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AAPS PharmSciTech

, Volume 19, Issue 5, pp 2077–2086 | Cite as

Bioactivity, Safety, and Efficacy of Amphotericin B Nanomicellar Aerosols Using Sodium Deoxycholate Sulfate as the Lipid Carrier

  • Faisal Usman
  • Ruqaiya Khalil
  • Zaheer Ul-Haq
  • Titpawan Nakpheng
  • Teerapol Srichana
Research Article

Abstract

We report nanomicelles of amphotericin B (AmB) using various molar ratios of AmB and sodium deoxycholate sulfate (SDCS) for inhalation with improved stability, solubility, bioactivity, and safety. The particle sizes of all aerosolized formulations are expressed as mass median aerodynamic diameter (0.9–1.6 μm), fine particle fraction (70.3–86.5%), and geometric standard deviation (1.4–2.1) which indicated their sizes are appropriate for use as an inhaler. In vitro cytotoxicity studies conducted using respiratory and kidney cell lines demonstrated that the marketed Fungizone® was toxic to macrophage and embryonic kidney cells and cell viability decreased from 96 to 48% and from 97 to 67%, respectively when the AmB equivalent concentration was increased from 1 to 16 μg/mL. However, AmB-SDCS formulations showed no evidence of toxicity even up to 8 μg/mL compared to Fungizone®. Minimum inhibitory and fungicidal concentrations were significantly reduced against Cryptococcus neoformans, and Candida albicans. Also, antileishmanial activity significantly improved for AmB-SDCS formulations. There was an evidence of phagocytosis of the AmB-SDCS formulation by alveolar macrophages NR 8383. Molecular modeling studies suggested the role of hydrogen bonding in stabilization of the AmB-SDCS complex. This study indicated that AmB-SDCS nanomicelles can be used to design a safe and cost-effective AmB for inhalation.

Graphical abstract

KEY WORDS

amphotericin B sodium deoxycholate sulfate toxicities phagocytosis molecular modeling 

Notes

Acknowledgements

The authors also acknowledge the Computational Chemistry Unit, Dr. Panjwani Centre for Molecular Medicine and Drug Research, International Centre for Chemical and Biological Sciences, University of Karachi, Karachi-75270, Pakistan, for the docking studies.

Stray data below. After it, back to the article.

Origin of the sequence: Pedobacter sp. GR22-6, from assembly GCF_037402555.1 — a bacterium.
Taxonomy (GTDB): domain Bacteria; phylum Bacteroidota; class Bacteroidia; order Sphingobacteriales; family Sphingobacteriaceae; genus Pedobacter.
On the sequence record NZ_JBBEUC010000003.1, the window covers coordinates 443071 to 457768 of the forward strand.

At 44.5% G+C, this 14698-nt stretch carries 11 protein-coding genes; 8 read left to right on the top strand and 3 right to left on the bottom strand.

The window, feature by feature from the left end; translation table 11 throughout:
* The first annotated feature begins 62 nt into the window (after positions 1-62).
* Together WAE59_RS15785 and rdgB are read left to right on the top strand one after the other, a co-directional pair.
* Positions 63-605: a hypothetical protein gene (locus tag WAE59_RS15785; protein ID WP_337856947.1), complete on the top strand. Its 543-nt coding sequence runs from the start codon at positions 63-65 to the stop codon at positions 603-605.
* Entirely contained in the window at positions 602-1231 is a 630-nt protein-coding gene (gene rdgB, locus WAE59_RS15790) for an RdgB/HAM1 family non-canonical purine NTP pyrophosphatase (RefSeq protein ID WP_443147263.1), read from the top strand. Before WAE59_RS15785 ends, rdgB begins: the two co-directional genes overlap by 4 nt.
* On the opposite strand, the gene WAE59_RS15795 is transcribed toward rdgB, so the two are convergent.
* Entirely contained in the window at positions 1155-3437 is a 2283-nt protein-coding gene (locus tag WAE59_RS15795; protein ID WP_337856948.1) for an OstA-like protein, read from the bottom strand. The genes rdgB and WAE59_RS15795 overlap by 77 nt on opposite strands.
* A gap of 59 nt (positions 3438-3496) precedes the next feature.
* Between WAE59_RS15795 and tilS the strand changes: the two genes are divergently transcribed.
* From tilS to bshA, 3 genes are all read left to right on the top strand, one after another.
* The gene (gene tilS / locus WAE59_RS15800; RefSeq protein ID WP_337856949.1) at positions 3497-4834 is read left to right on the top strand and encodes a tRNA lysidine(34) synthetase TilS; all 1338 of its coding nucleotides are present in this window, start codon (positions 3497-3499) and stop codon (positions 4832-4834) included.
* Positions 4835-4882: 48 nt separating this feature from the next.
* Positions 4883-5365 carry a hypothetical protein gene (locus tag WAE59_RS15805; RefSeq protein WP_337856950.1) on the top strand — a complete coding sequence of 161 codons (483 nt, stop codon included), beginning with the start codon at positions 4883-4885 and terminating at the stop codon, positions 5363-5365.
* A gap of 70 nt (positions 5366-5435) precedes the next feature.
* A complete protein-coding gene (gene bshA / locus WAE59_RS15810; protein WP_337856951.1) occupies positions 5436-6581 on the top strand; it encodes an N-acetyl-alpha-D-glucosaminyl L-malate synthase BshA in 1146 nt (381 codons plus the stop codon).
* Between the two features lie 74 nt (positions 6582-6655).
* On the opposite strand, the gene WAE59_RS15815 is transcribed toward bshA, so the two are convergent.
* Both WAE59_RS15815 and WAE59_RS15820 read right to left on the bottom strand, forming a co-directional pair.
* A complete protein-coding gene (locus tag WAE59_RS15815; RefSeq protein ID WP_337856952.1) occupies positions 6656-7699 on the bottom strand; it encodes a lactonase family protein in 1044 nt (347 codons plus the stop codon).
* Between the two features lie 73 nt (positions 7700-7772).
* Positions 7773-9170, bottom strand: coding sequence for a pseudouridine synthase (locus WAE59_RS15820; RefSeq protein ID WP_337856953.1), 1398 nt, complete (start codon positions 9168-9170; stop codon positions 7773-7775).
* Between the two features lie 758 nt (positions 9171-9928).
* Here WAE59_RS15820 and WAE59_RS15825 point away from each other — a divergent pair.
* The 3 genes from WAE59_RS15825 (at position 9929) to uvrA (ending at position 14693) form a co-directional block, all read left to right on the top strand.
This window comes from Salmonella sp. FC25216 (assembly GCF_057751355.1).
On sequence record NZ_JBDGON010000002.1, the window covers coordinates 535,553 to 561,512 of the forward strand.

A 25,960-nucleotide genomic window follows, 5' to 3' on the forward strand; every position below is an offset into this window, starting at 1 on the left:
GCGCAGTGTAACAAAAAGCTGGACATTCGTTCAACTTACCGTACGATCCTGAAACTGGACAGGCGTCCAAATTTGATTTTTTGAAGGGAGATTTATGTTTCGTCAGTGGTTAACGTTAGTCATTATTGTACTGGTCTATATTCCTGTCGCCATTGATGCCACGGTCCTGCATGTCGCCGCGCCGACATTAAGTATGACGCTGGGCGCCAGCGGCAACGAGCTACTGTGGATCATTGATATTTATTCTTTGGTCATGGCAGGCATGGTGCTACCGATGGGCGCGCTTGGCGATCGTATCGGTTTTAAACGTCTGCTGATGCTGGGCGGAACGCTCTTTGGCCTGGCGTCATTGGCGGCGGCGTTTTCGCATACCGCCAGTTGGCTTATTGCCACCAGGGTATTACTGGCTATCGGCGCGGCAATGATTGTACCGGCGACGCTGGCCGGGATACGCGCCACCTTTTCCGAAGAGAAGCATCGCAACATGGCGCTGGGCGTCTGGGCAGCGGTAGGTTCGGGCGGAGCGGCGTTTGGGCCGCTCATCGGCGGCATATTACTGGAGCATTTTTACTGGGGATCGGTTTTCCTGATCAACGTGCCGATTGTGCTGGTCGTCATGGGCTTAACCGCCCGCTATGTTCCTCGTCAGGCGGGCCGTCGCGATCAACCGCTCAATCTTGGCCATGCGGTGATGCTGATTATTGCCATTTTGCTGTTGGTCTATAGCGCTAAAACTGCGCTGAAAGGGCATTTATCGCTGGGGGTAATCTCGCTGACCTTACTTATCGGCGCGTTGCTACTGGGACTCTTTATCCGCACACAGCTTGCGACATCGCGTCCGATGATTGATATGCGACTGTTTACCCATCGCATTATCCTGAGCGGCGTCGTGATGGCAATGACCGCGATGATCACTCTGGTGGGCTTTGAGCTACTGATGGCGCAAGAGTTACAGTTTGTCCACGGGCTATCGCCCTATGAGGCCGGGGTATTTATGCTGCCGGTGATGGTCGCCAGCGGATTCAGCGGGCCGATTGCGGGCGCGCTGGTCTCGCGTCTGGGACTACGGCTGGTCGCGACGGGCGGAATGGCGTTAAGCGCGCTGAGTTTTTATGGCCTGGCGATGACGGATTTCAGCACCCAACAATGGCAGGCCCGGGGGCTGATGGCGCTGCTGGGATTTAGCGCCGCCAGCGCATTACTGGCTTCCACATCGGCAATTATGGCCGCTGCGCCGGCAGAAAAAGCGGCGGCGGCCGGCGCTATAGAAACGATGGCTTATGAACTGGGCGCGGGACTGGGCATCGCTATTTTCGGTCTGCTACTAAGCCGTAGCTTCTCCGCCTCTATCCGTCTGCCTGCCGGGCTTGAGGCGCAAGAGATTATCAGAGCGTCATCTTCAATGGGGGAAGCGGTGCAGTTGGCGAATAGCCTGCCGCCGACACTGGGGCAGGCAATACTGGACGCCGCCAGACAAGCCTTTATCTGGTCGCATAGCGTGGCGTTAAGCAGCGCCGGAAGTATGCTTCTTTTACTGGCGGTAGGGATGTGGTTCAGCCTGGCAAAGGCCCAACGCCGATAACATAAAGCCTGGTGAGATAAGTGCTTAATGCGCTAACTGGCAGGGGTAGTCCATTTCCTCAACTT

Funding information

This research was funded by a grant from the 2014 scholarship awards for Masters and Ph.D. studies under Thailand’s Education Hub for Southern Region of ASEAN countries (TEH-AC).

Compliance with Ethical Standards

Conflict of Interest

The authors declare that they have no conflict to declare.

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Copyright information

© American Association of Pharmaceutical Scientists 2018

Authors and Affiliations

  • Faisal Usman
    • 1
  • Ruqaiya Khalil
    • 2
  • Zaheer Ul-Haq
    • 2
  • Titpawan Nakpheng
    • 1
  • Teerapol Srichana
    • 1
    • 3
  1. 1.Drug Delivery System Excellence Centre, Department of Pharmaceutical Technology, Faculty of Pharmaceutical SciencesPrince of Songkla UniversitySongkhlaThailand
  2. 2.Computational Chemistry Unit, Dr. Panjwani Centre for Molecular Medicine and Drug Research, International Centre for Chemical and Biological SciencesUniversity of KarachiKarachiPakistan
  3. 3.Nanotec-PSU Excellence Centre on Drug Delivery System, Department of Pharmaceutical Technology, Faculty of Pharmaceutical SciencesPrince of Songkla UniversitySongkhlaThailand

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